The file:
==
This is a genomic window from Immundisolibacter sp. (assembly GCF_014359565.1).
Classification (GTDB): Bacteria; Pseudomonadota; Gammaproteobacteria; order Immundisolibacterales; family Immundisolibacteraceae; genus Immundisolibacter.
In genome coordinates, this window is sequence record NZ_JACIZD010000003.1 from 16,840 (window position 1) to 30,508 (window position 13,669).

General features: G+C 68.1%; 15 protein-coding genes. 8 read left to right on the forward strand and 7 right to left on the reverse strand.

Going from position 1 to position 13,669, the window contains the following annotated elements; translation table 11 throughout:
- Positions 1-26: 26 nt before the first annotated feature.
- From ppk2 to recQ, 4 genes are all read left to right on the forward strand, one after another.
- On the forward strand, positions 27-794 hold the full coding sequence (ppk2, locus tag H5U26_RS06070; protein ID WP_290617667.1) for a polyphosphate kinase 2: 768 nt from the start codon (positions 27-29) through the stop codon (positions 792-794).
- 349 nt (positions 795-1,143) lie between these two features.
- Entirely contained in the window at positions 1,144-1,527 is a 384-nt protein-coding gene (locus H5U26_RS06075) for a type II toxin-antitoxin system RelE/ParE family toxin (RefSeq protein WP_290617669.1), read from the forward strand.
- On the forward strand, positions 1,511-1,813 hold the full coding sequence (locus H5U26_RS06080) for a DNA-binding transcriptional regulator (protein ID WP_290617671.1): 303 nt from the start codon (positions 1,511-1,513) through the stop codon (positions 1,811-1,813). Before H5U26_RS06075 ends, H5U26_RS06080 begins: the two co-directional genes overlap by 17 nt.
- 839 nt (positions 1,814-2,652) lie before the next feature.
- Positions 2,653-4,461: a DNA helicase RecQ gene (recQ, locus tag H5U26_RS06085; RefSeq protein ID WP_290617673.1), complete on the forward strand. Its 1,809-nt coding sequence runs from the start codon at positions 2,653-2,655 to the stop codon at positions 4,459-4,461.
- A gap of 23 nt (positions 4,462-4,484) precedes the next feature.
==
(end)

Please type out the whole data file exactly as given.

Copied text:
This is a genomic window from Immundisolibacter sp. (assembly GCF_014359565.1).
Classification (GTDB): Bacteria; Pseudomonadota; Gammaproteobacteria; order Immundisolibacterales; family Immundisolibacteraceae; genus Immundisolibacter.
In genome coordinates, this window is sequence record NZ_JACIZD010000003.1 from 16,840 (window position 1) to 30,508 (window position 13,669).

General features: G+C 68.1%; 15 protein-coding genes. 8 read left to right on the forward strand and 7 right to left on the reverse strand.

Going from position 1 to position 13,669, the window contains the following annotated elements; translation table 11 throughout:
- Positions 1-26: 26 nt before the first annotated feature.
- From ppk2 to recQ, 4 genes are all read left to right on the forward strand, one after another.
- On the forward strand, positions 27-794 hold the full coding sequence (ppk2, locus tag H5U26_RS06070; protein ID WP_290617667.1) for a polyphosphate kinase 2: 768 nt from the start codon (positions 27-29) through the stop codon (positions 792-794).
- 349 nt (positions 795-1,143) lie between these two features.
- Entirely contained in the window at positions 1,144-1,527 is a 384-nt protein-coding gene (locus H5U26_RS06075) for a type II toxin-antitoxin system RelE/ParE family toxin (RefSeq protein WP_290617669.1), read from the forward strand.
- On the forward strand, positions 1,511-1,813 hold the full coding sequence (locus H5U26_RS06080) for a DNA-binding transcriptional regulator (protein ID WP_290617671.1): 303 nt from the start codon (positions 1,511-1,513) through the stop codon (positions 1,811-1,813). Before H5U26_RS06075 ends, H5U26_RS06080 begins: the two co-directional genes overlap by 17 nt.
- 839 nt (positions 1,814-2,652) lie before the next feature.
- Positions 2,653-4,461: a DNA helicase RecQ gene (recQ, locus tag H5U26_RS06085; RefSeq protein ID WP_290617673.1), complete on the forward strand. Its 1,809-nt coding sequence runs from the start codon at positions 2,653-2,655 to the stop codon at positions 4,459-4,461.
- A gap of 23 nt (positions 4,462-4,484) precedes the next feature.